And from there, appropriately, the movie is just a videogame. Oh, occasionally Alice has memory flashbacks that try to add suspense. Really, though, all that matters is that she is a highly trained security agent for the Corporation, and though she may not remember the details, she can still instinctively pull off amazing fight moves. So amazing they'll make your thumbs ache for a control pad.

In Jovovich, Anderson has a perfect videogame heroine. No one will confuse her with a great actress (probably not even she would), but she has a strong presence, and is surprisingly effective as an action heroine. If she doesn't show much range here, it's because the film doesn't require it. All she has to do is look alternately confused, slightly scared, and very, very determined.

Michelle Rodriguez backs her up, too, as Agent Rain. Though again all she's called upon to do is glower, she does it well. This woman takes no crap.

The men don't fare so well. Mabius just seems gawky and slightly detached from the proceedings, even when cornered by zombies. As the other half of the amnesiac security team, James Purefoy struggles to sound American, and the effort takes all of his energy. In fact, that proves a problem for a lot of the cast; shot in Berlin, the film has a multi-national talent pool. That may increase its chances of doing well internationally, but it makes for sloppy continuity. Mabius' character's sister has a very refined English accent, for example, while Mabius is very New York.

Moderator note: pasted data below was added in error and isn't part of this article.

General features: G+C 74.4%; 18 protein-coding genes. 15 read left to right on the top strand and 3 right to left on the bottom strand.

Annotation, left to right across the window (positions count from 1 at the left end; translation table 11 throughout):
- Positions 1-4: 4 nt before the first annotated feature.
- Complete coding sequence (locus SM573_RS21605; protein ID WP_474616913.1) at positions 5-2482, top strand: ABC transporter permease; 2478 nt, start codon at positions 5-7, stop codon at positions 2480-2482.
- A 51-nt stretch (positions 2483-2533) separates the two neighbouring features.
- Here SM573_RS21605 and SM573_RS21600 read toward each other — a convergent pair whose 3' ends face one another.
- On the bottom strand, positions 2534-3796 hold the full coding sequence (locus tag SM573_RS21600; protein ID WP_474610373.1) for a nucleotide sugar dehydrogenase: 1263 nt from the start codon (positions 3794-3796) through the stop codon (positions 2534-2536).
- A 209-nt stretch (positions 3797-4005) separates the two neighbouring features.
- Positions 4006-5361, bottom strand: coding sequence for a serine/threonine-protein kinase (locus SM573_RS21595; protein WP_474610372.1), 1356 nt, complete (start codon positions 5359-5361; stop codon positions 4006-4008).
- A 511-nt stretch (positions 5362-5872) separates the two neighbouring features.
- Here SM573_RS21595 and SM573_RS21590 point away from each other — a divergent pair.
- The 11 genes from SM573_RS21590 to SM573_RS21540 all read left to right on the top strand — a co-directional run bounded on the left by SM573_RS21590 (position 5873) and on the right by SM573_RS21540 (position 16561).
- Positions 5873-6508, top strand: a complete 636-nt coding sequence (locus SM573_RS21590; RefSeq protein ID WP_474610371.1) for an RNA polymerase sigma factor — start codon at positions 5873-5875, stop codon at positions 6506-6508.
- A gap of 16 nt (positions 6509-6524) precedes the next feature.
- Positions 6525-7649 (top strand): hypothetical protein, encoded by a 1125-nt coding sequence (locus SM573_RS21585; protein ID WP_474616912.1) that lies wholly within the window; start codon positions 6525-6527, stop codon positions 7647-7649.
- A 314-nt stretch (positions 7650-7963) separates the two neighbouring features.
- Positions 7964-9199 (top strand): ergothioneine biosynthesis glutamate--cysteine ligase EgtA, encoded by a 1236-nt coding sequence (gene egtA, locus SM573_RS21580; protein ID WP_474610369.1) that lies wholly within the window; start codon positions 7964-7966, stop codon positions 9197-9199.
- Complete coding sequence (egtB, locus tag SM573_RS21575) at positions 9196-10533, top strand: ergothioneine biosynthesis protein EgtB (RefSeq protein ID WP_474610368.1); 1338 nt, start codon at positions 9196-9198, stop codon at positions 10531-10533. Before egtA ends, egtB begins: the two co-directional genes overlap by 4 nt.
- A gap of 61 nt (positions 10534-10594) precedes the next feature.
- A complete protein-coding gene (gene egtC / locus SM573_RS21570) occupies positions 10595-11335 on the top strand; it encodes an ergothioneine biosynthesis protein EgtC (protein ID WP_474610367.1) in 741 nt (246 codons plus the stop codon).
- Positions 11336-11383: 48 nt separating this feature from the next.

Fans of gore will also likely be disappointed. Though the crew has given the zombies a look distinctive from the usual George A. Romero rip-offs, they swarm more than actually eat. Too much is given over to CGI effects, which seems cold. We get to see the aftermath of attacks a couple of times, but mostly Anderson opts to make this zombie movie claustrophobic instead of bloody.

He also just makes it loud. Anytime something dangerous might be about to happen, the Marilyn Manson soundtrack cranks up to 11. If they can't make your pulse pound with real suspense, they'll just startle you with heavy metal. (This includes a sequence in which Jovovich stands stock still, the guitars thrash for ten seconds, and then fade out. Nothing actually happens at all.)

In some places, at least, Anderson shows a little humor. But not enough. And that's what's frustrating about Resident Evil (and almost everything Anderson has ever done). There's not enough of anything. Not enough gore, not enough horror, not enough suspense, and not enough real humor on its own.

Fans of the game may still be pleased just to see everything brought to life. Or maybe they'll just play the imminent new game adapting it. But for the rest of you, bring those buddies to help you laugh at the film. If only you could have laughed with it, instead.


Derek McCaw